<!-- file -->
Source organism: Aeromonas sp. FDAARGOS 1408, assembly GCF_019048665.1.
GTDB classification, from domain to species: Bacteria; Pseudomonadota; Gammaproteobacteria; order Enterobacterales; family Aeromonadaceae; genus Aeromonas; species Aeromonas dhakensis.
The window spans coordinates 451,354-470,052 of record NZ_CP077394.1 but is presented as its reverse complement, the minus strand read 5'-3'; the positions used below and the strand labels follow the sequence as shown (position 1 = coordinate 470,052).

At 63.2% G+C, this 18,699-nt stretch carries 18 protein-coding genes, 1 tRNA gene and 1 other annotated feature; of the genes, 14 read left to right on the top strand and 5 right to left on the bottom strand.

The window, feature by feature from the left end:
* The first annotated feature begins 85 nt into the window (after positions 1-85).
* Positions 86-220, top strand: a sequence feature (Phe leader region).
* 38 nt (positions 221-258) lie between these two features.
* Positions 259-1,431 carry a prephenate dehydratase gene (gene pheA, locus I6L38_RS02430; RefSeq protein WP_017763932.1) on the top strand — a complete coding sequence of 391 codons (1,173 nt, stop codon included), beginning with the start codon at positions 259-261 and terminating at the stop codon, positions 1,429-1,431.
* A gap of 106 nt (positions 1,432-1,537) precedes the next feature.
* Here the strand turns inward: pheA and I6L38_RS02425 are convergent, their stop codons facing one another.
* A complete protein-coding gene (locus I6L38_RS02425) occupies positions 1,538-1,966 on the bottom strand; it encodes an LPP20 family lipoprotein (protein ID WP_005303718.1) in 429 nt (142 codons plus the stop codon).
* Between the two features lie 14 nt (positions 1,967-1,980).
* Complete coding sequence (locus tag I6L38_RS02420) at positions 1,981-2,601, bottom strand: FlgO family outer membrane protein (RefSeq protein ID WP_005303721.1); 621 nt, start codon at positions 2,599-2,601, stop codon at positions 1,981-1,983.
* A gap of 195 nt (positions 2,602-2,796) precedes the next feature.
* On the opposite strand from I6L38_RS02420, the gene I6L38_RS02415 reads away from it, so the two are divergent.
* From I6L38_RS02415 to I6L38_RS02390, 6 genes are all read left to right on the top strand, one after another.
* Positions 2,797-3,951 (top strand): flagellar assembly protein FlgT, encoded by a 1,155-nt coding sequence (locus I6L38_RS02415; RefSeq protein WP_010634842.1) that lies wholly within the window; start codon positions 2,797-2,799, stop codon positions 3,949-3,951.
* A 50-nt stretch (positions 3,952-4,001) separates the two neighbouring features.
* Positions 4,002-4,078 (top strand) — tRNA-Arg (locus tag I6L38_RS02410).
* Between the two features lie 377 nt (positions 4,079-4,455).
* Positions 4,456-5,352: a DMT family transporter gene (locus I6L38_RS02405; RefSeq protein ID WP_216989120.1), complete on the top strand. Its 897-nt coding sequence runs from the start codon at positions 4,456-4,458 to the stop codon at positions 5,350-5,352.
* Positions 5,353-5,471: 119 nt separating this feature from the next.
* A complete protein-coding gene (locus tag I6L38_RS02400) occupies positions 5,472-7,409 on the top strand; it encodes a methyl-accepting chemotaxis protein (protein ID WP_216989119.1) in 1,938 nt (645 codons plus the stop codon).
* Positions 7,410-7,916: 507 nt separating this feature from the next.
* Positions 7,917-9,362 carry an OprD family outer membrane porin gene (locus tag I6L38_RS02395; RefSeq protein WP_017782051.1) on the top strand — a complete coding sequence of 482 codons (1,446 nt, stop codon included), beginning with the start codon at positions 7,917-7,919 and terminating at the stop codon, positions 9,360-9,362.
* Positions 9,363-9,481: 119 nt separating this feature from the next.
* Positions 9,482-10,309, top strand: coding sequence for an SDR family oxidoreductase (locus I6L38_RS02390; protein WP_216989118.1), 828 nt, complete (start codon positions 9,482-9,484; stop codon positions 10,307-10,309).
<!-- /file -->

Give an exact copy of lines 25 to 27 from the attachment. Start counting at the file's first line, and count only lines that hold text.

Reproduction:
* Positions 7,410-7,916: 507 nt separating this feature from the next.
* Positions 7,917-9,362 carry an OprD family outer membrane porin gene (locus tag I6L38_RS02395; RefSeq protein WP_017782051.1) on the top strand — a complete coding sequence of 482 codons (1,446 nt, stop codon included), beginning with the start codon at positions 7,917-7,919 and terminating at the stop codon, positions 9,360-9,362.
* Positions 9,363-9,481: 119 nt separating this feature from the next.